For this purpose, assume that fairly docile, lightly to moderately loaded canopies will descend at about 15 feet per second, and more aggressive, highly loaded canopies will descend at about 25 feet per second. (If you’re curious and have a freefall computer such as a Neptune 3, you can see actual descent rates as you fly.)
You want the descent rate calculated in minutes, so you need to do some basic multiplication:
- Lightly to moderately loaded canopies: 15 ft/s multiplied by 60 (seconds in a minute) = 900 ft/min
- Highly loaded canopies: 25 ft/s multiplied by 60 (seconds in a minute) = 1,500 ft/min
An average load of jumpers will get out at about 13,500 feet, and by the time they turn off jump run, get themselves situated and flying on the windline, they’ll be at about 12,000 feet. Using the descent rates above, let’s figure out how long it will take to get from 12,000 feet to the ground:
- Lightly to moderately loaded canopies: 12,000 ft at 900 ft/min = 13.3 minutes to the ground
- Highly loaded canopies: 12,000 ft at 1,500 ft/min = 8 minutes to the ground
Cool. That was easy. Keep those nearby for now. You’ll need them soon.
Step 2: Get the Average Speed of the Winds
This involves checking the winds-aloft report. Manifest can get this for you if it’s not posted. For this example, we’ll assume that the winds from 12,000 to 3,000 feet are coming from roughly the same direction:
12,000: 45.6 mph | 9,000: 37.6 mph | 6,000: 28.7 mph | 3,000: 20.2 mph | Ground: 14 mph
Add them all up and divide by 5 (since we have five numbers) to get the average: 29.22 mph If you have a layer of wind that’s blowing in a drastically different direction from the others, not only will the math be more difficult, so will the jump. Wait for a better day.
Helpful hint: If the winds are kind of high midday but start to die down a lot in the evening, it probably means that the winds-aloft report is inaccurate, and you should compensate. In the absence of hard numbers, there’s no science to it, but know that your calculated exit point will be too far away and you’ll need to plan to exit closer to the DZ.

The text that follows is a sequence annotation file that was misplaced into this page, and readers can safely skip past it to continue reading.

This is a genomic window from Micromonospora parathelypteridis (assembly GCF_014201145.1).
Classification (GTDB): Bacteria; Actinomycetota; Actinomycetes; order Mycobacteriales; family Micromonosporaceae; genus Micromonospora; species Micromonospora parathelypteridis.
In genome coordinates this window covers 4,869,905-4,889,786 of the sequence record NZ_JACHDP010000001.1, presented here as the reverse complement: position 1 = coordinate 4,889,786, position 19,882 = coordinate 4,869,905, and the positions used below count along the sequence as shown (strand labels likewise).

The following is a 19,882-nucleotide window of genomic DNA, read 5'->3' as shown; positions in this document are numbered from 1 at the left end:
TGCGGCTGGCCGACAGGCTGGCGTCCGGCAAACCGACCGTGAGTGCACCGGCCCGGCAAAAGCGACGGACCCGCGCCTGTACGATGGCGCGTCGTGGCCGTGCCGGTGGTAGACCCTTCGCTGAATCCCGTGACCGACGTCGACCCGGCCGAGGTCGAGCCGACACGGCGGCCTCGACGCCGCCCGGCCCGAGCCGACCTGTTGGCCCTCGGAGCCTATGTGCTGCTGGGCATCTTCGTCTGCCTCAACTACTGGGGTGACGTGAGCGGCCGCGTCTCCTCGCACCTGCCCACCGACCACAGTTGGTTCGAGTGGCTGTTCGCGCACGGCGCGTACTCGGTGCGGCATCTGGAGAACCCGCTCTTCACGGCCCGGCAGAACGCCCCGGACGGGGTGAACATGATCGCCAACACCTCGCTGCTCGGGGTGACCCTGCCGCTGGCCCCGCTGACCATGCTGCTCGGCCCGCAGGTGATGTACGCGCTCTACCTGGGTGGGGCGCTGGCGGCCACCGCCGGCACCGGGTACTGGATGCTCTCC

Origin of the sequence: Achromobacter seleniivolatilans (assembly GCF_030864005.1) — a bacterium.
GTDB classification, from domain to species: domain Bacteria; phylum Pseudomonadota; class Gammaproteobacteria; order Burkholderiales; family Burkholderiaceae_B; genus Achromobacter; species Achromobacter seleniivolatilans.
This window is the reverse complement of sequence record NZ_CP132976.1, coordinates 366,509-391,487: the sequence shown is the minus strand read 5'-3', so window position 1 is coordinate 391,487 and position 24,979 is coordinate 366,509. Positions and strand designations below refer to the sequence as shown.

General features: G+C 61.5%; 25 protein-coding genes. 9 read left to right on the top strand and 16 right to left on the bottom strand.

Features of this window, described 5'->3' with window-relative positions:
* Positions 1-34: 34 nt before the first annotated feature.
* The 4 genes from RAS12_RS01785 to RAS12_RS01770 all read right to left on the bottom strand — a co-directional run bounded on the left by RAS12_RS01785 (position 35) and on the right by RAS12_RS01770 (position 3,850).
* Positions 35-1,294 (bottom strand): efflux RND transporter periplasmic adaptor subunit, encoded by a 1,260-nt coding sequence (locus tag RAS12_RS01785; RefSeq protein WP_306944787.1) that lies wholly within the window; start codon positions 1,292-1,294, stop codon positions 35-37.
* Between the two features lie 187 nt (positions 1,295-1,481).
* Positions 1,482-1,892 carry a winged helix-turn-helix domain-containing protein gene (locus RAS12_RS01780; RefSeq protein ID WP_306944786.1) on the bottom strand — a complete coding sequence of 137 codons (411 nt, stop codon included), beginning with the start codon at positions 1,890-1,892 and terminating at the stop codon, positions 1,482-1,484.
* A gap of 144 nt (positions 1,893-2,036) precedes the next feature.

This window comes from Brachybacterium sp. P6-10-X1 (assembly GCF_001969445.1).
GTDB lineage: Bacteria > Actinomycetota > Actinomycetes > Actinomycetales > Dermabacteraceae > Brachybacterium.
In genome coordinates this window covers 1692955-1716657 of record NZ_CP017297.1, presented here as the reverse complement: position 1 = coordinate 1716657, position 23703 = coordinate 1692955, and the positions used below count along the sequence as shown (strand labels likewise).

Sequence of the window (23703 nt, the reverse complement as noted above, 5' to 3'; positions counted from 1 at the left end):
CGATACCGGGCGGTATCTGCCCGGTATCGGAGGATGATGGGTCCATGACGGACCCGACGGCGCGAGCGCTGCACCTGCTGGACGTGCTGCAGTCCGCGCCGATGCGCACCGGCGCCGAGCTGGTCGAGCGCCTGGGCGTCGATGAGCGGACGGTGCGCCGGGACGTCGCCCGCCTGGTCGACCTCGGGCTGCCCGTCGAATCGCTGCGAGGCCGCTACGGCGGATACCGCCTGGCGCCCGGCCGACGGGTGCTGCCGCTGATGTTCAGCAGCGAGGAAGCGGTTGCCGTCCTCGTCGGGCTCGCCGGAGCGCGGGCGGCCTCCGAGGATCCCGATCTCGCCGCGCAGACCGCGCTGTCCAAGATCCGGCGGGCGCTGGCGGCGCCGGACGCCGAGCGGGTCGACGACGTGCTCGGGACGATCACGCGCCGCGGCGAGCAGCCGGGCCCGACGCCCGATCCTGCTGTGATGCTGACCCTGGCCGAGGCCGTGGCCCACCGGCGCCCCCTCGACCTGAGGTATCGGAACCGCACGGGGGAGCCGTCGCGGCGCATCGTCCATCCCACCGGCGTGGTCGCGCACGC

Step 3: Add In the Average Forward Speed of a Canopy
This is where it will be OK to underestimate a bit. A normal forward speed for a canopy is somewhere around 15 mph, but if you have a lot of lightly loaded canopies on the jump, it’ll be closer to 10 mph. For this example, call it 10 mph. For ease of math, you’ll also round the average speed you just calculated to the nearest whole number:
- 29 mph (wind speed average) plus 10 mph (canopy forward speed) = 39 mph
Again, though, you want these units in minutes. So let’s convert that:
- 39 mph divided by 60 minutes = 0.65 miles/min
Step 4: Finish It Up
Now, get those descent rates from earlier. Since you know how long it takes to get to the ground in minutes and how many miles a minute you’ll be traveling, you can figure out how many miles away to get out:
- Lightly to moderately loaded canopies: 13.3 (minutes to the ground) multiplied by 0.65 (miles/min) = 8.65 miles
- Highly loaded: 8 (minutes to the ground) multiplied by 0.65 (miles/min) = 5.2 miles
That’s it. You now have a range of how far out the load can go. Run the numbers by another experienced jumper and the pilot just to double check your work. It’s never going to be a bad idea to round some of those numbers down and err on the side of caution (unless you like an element of danger). Just make sure others know if you’re planning on making it a jump where they’ll be on the cusp of making it back so they can determine if they want to be a part of it!